Allen Ginsberg and the Postwar Avant-Garde
Tony Trigilio, Columbia College Chicago
Rather than read Allen Ginsberg exclusively as a Beat Generation writer, this seminar will study Ginsberg as a poet immersed in the major avant-garde movements of the postwar United States. Ginsberg’s most well-known poem, “Howl,” seemed to come out of nowhere in 1956, and it shook up the twentieth-century poetry establishment to such a degree that the poem often is seen as evidence that Ginsberg’s experimental poetics emerged in isolation. However, Ginsberg’s work is situated in a constellation of experimental poetries from his era. After a brief examination of Ginsberg’s avant-garde precursors, we will discuss the texts and contexts of Ginsberg’s relationship with postwar experimentalists, including but not limited to the Black Mountain School, the Confessional Poets (not necessarily experimental now, though they were exemplars of a radical subjectivity in the early years of Ginsberg’s career), the New York School, and the Language Poets.
Poets Without Borders
Srikanth Reddy, University of Chicago
Though we frequently think of poets as icons of their national literary traditions —Walt Whitman, for example, is often read as the 19th-Century’s self-styled “voice of America”—few vocations have entailed more border-crossing, displacement, and exile than that of the poet. In this course, we will study three writers who make their art out of a “transnational” movement, rather than settled forms of citizenship or native residence. Reading the work of Elizabeth Bishop, Theresa Hak Kyung Cha, and Kamau Brathwaite, we will consider some ways in which the crossing of geographical, political, or cultural borders provides a model for the imaginative work of poetry itself in our modern historical moment.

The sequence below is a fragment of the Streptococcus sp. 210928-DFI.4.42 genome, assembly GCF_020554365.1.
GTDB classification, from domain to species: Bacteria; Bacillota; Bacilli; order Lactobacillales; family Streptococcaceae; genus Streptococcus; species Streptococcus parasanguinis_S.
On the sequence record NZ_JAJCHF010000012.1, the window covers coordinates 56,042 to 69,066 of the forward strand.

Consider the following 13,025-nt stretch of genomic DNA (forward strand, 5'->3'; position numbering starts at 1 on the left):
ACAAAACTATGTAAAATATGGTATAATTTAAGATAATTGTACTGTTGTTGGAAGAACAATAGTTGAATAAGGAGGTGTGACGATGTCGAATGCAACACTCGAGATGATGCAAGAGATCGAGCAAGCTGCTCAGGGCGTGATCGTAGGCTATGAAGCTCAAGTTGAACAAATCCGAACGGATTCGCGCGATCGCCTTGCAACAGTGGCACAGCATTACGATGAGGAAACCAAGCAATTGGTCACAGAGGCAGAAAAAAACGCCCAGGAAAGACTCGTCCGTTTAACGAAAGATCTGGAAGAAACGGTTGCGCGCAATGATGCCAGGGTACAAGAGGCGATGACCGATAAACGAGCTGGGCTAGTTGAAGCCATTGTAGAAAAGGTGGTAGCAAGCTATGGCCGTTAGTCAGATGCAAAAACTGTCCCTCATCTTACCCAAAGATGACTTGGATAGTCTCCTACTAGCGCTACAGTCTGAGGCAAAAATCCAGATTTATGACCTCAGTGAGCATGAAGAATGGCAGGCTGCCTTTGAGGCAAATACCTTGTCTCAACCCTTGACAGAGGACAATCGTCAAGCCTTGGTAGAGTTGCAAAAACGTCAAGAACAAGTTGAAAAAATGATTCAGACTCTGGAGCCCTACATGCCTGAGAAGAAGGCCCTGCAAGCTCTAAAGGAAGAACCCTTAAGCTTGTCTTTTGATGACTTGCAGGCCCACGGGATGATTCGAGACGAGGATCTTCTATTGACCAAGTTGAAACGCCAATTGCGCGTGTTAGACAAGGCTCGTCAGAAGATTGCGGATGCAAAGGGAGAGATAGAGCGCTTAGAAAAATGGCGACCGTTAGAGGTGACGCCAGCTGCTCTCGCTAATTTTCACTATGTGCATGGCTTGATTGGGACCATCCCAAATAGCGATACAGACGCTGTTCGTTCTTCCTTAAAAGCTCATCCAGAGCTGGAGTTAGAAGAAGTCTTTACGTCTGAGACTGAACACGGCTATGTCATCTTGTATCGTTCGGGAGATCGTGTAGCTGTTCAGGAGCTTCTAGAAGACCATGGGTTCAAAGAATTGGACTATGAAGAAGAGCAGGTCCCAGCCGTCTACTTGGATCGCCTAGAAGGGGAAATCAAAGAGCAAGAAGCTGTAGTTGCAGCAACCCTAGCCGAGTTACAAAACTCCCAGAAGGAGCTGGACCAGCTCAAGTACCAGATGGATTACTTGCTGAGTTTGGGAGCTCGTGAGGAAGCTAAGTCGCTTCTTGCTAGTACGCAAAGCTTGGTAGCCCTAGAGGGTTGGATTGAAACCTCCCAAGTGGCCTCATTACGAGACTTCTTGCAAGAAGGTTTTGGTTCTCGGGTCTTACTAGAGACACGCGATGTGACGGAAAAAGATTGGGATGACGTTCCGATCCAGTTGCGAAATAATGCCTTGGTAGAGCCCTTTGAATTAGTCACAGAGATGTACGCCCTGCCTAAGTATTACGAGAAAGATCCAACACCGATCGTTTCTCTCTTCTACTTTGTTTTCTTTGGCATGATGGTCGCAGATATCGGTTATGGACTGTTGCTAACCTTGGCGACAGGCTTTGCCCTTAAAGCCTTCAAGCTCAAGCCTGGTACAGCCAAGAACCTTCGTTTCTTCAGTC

The “Race” of the Harlem Renaissance from Right to Left
Tim Libretti, Northeastern Illinois University
The protagonist of James Weldon Johnson’s iconic work of the Harlem Renaissance The Autobiography of an Ex-Colored Man declares at one point, “Between people in like stations of life there is very little difference over the world.” This statement exemplifies what David Levering Lewis identifies as the fundamental credo the Talented Tenth, “that the assimilated, cultured Afro-Saxon was every whit the equal of his ‘Nordic’ counterpart.” For many of the major intellectuals and writers of the Harlem Renaissance, class was a much fairer index of cultural and social difference than race, as they championed solidarity of the elite classes across racial lines. Of course, other major writers such as Langston Hughes, Sterling Brown, DuBois, and Nella Larsen identified African-American culture as a working-class culture and both aesthetically and politically favored a working-class radical vision. Indeed, the Harlem Renaissance can hardly be understood as a unified cultural movement; rather it is best characterized as a moment contested in both aesthetic and political terms, with various factions defining race and culture quite differently and imagining the road to racial (and class) liberation in radically divergent ways. In this colloquium, we will explore the Harlem Renaissance’s divided politics of race, class, gender, and sexuality by considering shorter works and poetry by such writers as Langston Hughes, Sterling Brown, Zora Neale Hurston, George Schuyler, Alain Locke, and others.